Cops: Idaho Suspect Stalked Family

Joseph Duncan III, man charged in connection with missing Idaho children Shasta and Dylan Groene, Kootenai County Sheriff Department, 2005/7/2
AP
Convicted sex offender Joseph Edward Duncan bragged to his 8-year-old captive during more than six weeks on the run, telling her how he used a shotgun and hammer to kill her family after staking out their home for days, court documents show.

Shasta Groene remembered it all and has been providing authorities with details that are building a strong case against Duncan.

Duncan was charged Tuesday with three counts of first-degree murder and three counts of first-degree kidnapping in the deaths of Shasta's mother Brenda Groene, 40, her brother Slade, 13, and Groene's boyfriend Mark McKenzie, 37. If convicted, he could face the death penalty.

"He told her he was out driving around looking for children to kidnap," Kootenai County sheriff's detective Brad Maskell testified during a probable cause hearing. "He ... saw her playing in the yard with her brother and wearing a bathing suit. At that point he chose them as possible kidnap victims."

Public defender John Adams declined to comment after the hearing. "We try to do our litigation in the courtroom," he said.

Shasta's ordeal began when she heard her mother call her into the living room early on the morning of May 16. Her mother, brother and McKenzie were bound with zip-ties and duct tape.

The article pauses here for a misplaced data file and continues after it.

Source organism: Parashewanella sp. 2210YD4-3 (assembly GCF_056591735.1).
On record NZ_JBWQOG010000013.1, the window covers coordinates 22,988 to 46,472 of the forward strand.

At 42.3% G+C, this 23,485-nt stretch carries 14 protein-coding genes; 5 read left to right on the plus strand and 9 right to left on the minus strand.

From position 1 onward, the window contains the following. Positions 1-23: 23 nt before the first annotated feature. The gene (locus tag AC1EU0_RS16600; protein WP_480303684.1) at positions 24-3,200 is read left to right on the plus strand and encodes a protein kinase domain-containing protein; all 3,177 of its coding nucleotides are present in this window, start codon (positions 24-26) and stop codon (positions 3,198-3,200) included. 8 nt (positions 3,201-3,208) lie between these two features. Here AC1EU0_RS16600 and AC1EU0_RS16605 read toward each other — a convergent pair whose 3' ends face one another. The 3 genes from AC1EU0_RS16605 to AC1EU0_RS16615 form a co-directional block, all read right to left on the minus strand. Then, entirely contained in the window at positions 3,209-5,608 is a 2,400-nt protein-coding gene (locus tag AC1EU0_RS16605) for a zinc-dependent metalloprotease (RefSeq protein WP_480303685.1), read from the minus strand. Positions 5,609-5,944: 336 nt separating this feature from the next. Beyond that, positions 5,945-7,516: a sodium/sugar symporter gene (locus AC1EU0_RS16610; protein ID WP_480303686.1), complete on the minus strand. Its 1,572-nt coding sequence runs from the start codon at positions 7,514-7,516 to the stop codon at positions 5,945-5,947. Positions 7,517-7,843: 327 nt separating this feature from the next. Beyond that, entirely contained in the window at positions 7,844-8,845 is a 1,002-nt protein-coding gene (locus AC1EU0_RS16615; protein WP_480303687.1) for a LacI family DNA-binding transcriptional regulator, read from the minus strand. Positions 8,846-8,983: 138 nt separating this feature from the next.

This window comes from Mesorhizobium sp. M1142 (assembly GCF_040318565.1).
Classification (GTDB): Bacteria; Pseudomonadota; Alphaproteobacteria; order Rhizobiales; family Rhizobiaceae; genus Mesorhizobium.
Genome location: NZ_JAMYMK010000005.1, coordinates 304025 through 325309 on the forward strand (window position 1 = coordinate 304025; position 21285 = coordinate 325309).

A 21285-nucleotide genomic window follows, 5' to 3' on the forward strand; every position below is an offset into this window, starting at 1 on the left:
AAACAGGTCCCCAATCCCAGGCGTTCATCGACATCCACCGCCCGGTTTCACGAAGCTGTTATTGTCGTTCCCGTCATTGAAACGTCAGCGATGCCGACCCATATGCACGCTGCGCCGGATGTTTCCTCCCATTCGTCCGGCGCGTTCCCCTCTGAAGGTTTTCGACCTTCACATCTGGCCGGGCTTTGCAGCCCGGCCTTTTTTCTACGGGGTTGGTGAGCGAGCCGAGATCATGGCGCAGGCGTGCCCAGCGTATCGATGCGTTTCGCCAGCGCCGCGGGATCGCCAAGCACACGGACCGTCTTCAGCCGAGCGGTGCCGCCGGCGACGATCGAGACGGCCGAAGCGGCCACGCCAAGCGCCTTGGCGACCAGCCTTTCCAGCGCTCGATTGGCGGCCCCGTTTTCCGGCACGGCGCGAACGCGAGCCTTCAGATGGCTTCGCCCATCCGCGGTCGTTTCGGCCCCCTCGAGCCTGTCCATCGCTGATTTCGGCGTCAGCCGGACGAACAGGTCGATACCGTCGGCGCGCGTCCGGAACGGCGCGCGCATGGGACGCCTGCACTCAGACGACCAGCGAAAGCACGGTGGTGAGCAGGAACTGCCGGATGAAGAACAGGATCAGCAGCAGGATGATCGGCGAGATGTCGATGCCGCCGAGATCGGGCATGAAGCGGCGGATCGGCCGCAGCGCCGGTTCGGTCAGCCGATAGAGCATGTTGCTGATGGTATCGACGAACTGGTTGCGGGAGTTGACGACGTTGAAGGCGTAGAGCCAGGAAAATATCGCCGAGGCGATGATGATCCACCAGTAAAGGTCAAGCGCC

Duncan then bound her and Dylan and left them on the ground outside near a swing set. Shasta said she heard McKenzie yell out several times, and at one point they saw Slade stagger, incoherent and bleeding profusely from the head, out of the home. The children yelled for Slade to untie them, but he was unable to respond.

Shasta remembered that Duncan wore dark gloves and had a shotgun and night-vision goggles. She also recalled the brand name of the hammer used to bludgeon the victims, which Duncan showed her after the attacks.

During weeks of captivity at a remote campsite in western Montana, Duncan told Shasta that he cased the family's home for two to three days, using his goggles to look in the windows and study the family's habits and the layout.

"Shasta was very specific that Mr. Duncan is the only person responsible for these acts," Maskell added.

Shasta was rescued early in the morning of July 2, when employees at a Denny's restaurant in Coeur d'Alene recognized her and called police. She has since been reunited with her father.

Dylan was found dead in Montana last week.

  • Stephen Smith

    Stephen Smith is a senior editor for CBSNews.com